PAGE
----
Proving ROI (return on investment) in Human Resources is a lot harder than it is in other professional sectors. The metrics for HR aren’t always cut and dry, especially when you look outside of the recruiting realm. You want to prove that employer branding is worth the cost and time it takes. You also want to show higher-ups that the work your HR department does is making a valuable contribution to the company overall, or maybe that the cost of hiring a new employee to help with all of the duties your boss probably isn’t even aware of is justified.

Proving ROI in HR is determined by a number of factors, including the number of complaints and conflicts, the type of teamwork displayed, your employees’ overall commitment levels, and the levels of stress, job satisfaction, and engagement they evidence. There are no clear metrics on some of these items, but your HR department needs to make sure that all of them are at a level that benefits not only the company but also the employees who work there.

Simple ROI metrics can be calculated using the following formulas:

  • Absence Rate: The # of days employees are absent in a month ÷ (average # of employees during a month times the # of workdays) times 100.
  • Engagement or Satisfaction Rating: The percentage of employees who are engaged or satisfied with the workplace overall, or with a given aspect of it.
  • >Cost Per Hire: Recruitment costs (external + internal) ÷ total number of hires in a given period.
  • Turnover (Annual): The # of employees exiting their jobs during a 12-month period ÷ average actual # of employees during the same period.
  • Turnover Costs: The total costs of separation + vacancy + replacement + training the new person.

All of these metrics can show that the programs your HR department is implementing are working to constantly improve the bigger metrics that are needed to run a successful company. Your cost-per-hire, engagement, and turnover rates are the important figures that prove that you’re not throwing away money when hiring new employees.

There is no direct strategy for implementing these metrics into your Human Resources department. Instead, you should work on lowering the above statistics by training your employees better, engaging them on a daily basis, and working to make your company culture positive and productive. All of these actions will improve these critical measures of what makes a company successful.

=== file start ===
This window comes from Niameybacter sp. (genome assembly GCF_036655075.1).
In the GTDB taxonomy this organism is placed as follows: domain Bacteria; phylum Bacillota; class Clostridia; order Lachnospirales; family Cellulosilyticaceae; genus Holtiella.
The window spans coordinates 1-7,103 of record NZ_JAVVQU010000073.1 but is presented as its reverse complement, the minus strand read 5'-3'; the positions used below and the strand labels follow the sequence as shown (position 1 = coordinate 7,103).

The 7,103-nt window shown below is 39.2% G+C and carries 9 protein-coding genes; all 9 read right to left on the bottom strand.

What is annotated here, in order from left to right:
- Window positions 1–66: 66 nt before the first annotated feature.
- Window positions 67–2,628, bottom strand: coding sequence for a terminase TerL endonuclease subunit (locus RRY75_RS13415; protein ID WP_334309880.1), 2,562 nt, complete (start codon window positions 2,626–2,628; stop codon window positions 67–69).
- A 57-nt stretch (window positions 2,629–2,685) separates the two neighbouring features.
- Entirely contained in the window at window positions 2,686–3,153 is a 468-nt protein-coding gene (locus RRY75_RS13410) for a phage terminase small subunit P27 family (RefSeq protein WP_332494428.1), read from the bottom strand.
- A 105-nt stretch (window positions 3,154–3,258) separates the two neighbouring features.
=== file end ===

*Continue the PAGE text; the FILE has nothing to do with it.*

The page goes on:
What is your company doing to improve these critical metrics?

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  • Barb Rachier says:

    ROI has always been the weakest spot in HR, nevertheless we are constantly trying to prove our worth and show that our job is effective. The problem is that not everything in HR can be measured in numbers – exactly the thing your boss usually assesses your department’s performance!

  • Jerry Tanaka says:

    I think that there’s a way to transform any information in numbers. For example, the effectiveness of a new health and safety program can be measured by the associated reduction in costs of work-related injuries. Without any type of human resource metrics, it is difficult to make proactive hiring decisions, and it is nearly impossible to identify how the results of those decisions are affecting your bottom line. That’s why ROI is that important for HR.

  • Ian Ruthwell says:

    I think that Human Resources is the most difficult area to develop metrics and show the return on investment. The idea of improved morale or greater employee satisfaction seems like a good thing, whether that translates to a significant increase in revenue or improved productivity remains questionable, because for some companies (especially smaller organizations) the data used to calculate these metrics may not be readily available. In fact, it takes time to identify sources of the data required and to develop a system to capture that information. 

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